Thank you Joseph Kopta for pointing us toward that beautiful little sculpture in the Linsky Galleries. On Sunday, we viewed Pen and Parchment, attended Edward Tufte’s lecture, went back to the exhibition to take a closer look at the medieval diagrams, then went downstairs to see the monk sculpture. It always helps to learn more about our relationship with flatland (word and image on a page or screen) and our experience in 3D/4D spacetime. These are things we visitors sometimes take for granted and know we shouldn’t! So fun!
    -Susan

  5. Alex Says:

    Joseph,

    I managed to find a few examples of individuals in the act of writing in the Medieval galleries. I took some photos and posted them to my Flickr account.

    http://www.flickr.com/photos/skillshills/sets/72157621766398648/

  6. Betsy Williams Says:

    Thank you, Alex, for taking these pictures. I’ve also been long intigued by the depictions of people writing or holding books. It seems to me that saints or other holy figures in particular are most frequently shown with books; by the later middle ages, so too are kings and queens. To my mind, such images underline the real importance and indeed preciousness of books: so expensive that only a few could own them, so rare that only the most fortunate could learn to read them. So whenever I look at pictures of people writing or holding books, I always think of what it would have meant to be a medieval person looking at such statues in churches — I’d have certainly be impressed to see them!

  7. Alex Says:

    Betsy,
    I completely agree - seeing someone depicted with a book would have certainly impressed medieval me. At the same time, I would have been impressed by anyone shown in a work of art.

    Do you think one could argue that books are seen only in the hands of saints, holy, figures, and royalty because they were the subjects of the majority of art produced during the middle ages?

  8. Betsy Williams Says:

    That’s a great point, Alex — yes, these were the most important players of the medieval world, and the ones who are most frequently depicted. As an interesting aside, you may from time to time see depictions of people holding scrolls, rather than books (a great example in the exhibition is the Evangelist portrait of St. John from the Corbie Gospels from the Bibliothèques Métropole, Amiens). It almost always indicates that the person shown is a figure from the Old Testament or a personality from antiquity; the idea being, of course, that the scroll pre-dated the codex, and thus was more appropriate for an ancient character.

  9. Joseph Kopta Says:

    Thanks, Alex, for posting your pictures- I especially like the German enamel. Shifting back to the first post, another point related to the value of codices in the middle ages (or rather the wealth of the owner) was the materials used to create them, especially evident in the later middle ages in Books of Hours. Ultramarine made from expensive lapis lazuli or a quantity of gilding would make a manuscript more expensive and more desirable, not to say only available to just the wealthy.

    One question I have is related to the value of the parchment- would stillborn parchment, such as that used for the Hours of Jeanne d’Evreux, be valued more by medieval book-lovers than the skin of older animals (which had imperfections)?

    Another question relates to materials of the early middle ages. I know that many early Byzantine manuscript folios were dyed purple (possibly with the cochineal that Elizabeth mentioned) since this color was correlated with the Emperor, a carry-over from Roman Imperial times. But can anyone comment on what the important pigments were in the west, such as those found in Carolingian or Anglo-Saxon and Anglo-Norman manuscripts?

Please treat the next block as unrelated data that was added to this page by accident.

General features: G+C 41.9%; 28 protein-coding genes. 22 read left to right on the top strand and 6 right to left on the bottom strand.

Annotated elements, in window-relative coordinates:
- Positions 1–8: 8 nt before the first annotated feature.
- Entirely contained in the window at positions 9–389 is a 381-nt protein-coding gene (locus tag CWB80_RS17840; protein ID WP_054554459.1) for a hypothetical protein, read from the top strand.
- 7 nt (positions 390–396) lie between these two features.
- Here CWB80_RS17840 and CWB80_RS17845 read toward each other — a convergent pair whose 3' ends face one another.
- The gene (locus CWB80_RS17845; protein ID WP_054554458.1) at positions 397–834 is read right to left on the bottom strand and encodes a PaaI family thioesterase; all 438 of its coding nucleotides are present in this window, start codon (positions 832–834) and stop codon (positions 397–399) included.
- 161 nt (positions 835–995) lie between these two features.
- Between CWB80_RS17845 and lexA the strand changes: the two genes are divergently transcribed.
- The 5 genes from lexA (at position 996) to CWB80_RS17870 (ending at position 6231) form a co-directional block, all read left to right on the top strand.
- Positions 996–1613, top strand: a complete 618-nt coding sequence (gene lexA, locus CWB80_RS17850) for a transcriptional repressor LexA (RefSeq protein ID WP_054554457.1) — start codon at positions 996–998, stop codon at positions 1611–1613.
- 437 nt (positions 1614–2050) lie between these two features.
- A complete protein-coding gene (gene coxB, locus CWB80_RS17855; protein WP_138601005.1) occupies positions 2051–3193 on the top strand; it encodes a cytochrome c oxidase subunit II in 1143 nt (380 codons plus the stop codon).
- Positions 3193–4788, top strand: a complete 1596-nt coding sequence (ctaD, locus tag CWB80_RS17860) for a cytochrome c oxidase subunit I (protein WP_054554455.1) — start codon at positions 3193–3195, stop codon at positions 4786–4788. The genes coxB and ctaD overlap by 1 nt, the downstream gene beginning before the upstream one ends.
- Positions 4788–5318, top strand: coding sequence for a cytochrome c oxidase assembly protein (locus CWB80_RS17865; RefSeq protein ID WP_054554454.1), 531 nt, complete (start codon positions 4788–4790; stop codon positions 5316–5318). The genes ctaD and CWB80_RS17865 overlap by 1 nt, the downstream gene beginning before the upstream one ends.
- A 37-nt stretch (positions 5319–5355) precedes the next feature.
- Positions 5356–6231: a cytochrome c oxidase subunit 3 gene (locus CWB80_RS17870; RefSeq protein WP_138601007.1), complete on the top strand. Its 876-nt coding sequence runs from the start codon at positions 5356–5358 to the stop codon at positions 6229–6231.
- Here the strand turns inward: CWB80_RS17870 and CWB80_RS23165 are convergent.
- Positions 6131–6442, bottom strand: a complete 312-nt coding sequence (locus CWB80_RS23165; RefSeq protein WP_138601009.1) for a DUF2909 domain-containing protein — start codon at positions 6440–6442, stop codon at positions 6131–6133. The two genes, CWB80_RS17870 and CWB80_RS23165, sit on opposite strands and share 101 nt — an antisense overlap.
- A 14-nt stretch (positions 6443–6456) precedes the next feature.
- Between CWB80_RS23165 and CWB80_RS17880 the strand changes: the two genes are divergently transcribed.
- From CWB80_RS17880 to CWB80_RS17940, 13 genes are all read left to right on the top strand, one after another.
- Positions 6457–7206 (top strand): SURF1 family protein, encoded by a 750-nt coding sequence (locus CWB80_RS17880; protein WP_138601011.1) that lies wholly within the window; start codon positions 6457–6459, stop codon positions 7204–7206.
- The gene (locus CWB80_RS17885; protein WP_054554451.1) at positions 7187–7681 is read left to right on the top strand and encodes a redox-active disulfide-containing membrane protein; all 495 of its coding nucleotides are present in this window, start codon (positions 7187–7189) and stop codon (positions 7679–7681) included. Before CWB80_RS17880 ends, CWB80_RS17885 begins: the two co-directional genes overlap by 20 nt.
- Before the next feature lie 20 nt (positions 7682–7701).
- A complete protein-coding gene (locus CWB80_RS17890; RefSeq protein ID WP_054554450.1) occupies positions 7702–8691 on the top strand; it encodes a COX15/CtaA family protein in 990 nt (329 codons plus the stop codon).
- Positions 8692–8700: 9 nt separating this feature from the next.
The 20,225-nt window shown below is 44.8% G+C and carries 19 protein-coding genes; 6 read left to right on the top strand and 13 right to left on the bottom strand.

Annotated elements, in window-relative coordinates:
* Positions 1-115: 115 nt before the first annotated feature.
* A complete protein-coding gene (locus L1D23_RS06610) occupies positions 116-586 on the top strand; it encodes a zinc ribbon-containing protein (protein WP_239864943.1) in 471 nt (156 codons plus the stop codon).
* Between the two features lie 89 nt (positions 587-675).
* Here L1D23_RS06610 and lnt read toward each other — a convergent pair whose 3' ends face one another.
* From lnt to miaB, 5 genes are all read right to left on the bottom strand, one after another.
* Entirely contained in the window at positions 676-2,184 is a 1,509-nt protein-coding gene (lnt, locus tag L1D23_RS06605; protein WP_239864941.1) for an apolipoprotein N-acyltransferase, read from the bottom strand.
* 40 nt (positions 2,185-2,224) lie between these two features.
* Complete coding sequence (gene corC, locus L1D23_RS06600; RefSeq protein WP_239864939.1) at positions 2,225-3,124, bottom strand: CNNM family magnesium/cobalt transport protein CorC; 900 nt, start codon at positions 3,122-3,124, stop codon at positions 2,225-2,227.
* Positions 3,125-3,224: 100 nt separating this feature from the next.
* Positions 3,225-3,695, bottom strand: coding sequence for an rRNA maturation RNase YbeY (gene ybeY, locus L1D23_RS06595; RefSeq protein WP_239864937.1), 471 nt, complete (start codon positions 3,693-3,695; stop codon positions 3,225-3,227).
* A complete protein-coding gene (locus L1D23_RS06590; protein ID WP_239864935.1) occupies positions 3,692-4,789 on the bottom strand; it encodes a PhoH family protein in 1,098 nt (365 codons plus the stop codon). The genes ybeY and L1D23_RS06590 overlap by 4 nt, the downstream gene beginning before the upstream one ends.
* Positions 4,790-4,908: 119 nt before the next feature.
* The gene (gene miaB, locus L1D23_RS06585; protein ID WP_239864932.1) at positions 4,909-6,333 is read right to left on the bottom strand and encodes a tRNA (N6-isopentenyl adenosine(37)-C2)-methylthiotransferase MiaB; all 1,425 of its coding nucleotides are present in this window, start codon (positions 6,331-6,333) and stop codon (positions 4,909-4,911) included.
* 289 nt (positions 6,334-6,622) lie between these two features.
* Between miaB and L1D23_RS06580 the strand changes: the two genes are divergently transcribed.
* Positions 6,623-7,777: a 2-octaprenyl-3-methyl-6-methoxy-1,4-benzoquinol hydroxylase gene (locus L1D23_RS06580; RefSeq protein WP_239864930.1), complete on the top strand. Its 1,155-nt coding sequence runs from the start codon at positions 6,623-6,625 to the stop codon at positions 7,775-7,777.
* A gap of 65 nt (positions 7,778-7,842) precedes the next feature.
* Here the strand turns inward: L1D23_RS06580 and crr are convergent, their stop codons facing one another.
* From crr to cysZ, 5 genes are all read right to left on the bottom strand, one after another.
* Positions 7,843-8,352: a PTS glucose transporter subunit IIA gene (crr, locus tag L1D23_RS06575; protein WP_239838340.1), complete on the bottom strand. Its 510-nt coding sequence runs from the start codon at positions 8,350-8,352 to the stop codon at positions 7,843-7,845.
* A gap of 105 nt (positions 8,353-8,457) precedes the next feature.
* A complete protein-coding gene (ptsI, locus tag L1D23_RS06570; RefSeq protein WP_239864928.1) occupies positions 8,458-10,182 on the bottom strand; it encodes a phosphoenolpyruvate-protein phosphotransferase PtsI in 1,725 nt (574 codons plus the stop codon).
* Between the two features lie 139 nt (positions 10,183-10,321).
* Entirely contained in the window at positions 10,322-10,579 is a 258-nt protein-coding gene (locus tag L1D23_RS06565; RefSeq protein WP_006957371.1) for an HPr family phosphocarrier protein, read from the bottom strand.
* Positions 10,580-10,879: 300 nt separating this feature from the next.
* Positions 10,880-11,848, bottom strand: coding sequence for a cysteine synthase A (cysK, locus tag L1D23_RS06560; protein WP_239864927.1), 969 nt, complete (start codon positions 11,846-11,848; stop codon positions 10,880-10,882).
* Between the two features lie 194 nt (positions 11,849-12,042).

10. Betsy Williams Says:

    Thank you for these questions. Certainly higher quality parchment was a prized material for precious manuscripts, though it is worth mentioning that parchment on the whole was difficult to come by, given the incredible amount of time and expense required to make it. This makes the achievement of Opicinus de Canistris, who drew diagrams on enormous sheets of uncut parchment, even more remarkable — how in the world did a poor cleric manage to get his hands on such a large stash of (very expensive) parchment? Or consider the large-format Encyclopedia copied in the twelfth-century by the monks in Regensburg, now housed at the Bayerische Staatsbibliothek. Even though the parchment may not have been as fine as that used for the hours of Jeanne d’Evreux, the sheer size of the pages speaks to the great luxury of the tome (you might calculate it to one animal per page!) Especially charming are instances when scribes tried to hide imperfections in the parchment — such as in the Bodleian Library’s Life of St. Dunstan, where a hole has been used to “support” Dunstan’s flying drapery; or in examples where scribes have stiched together tears in the parchment, carefully joining spare parts to maximize the writing surface.

    Pigments remained relatively stable throughout the middle ages, and most of the ones I mentioned in the post were used in both east and west, in a variety of contexts including painting and textile dyeing. You bring up a very interesting point about “dyed” manuscripts, the earliest instances of which survive from the late antique / early medieval period. A good place to look for the earliest examples of these books in western contexts is in the exhibition catalogue for “In the Beginning: Bibles Before the Year 1000″, a recent exhibition at the Freer Gallery, Washington (http://www.asia.si.edu/exhibitions/online/ITB/html/introduction.htm) There is also a tradition in the Islamic world of dyed manuscripts; these include blue manuscripts, such as the famous dispersed “Blue Qur’an” of the 9th or 10th century, written in gold (http://www.metmuseum.org/toah/hd/fati/ho_2004.88.htm). I’ve even seen an early Qur’an that was painted in silver on coral-colored parchment! What might this say about the significance of dyed parchment across cultures in the late antique and early medieval world?